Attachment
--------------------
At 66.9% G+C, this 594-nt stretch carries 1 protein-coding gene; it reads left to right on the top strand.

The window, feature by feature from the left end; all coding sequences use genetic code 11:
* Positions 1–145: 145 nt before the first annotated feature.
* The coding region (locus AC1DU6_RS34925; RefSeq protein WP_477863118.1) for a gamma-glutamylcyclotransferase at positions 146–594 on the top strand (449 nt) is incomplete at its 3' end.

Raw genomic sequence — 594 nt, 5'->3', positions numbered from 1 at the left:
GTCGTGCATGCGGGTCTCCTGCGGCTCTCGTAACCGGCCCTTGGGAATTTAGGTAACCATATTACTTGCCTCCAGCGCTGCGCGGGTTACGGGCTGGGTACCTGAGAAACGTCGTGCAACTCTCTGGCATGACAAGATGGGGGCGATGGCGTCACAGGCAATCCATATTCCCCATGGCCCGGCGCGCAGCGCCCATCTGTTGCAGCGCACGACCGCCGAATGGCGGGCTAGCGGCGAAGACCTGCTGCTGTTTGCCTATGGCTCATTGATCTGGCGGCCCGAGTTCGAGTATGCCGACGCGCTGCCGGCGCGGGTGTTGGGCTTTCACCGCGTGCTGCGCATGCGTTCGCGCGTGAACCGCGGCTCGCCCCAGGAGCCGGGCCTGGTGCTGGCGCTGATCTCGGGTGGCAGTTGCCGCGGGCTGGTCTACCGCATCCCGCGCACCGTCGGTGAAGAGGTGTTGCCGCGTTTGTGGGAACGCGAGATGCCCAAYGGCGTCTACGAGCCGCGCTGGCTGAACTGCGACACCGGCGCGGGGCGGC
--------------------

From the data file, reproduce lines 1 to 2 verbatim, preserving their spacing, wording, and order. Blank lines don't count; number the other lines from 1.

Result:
At 66.9% G+C, this 594-nt stretch carries 1 protein-coding gene; it reads left to right on the top strand.

The window, feature by feature from the left end; all coding sequences use genetic code 11: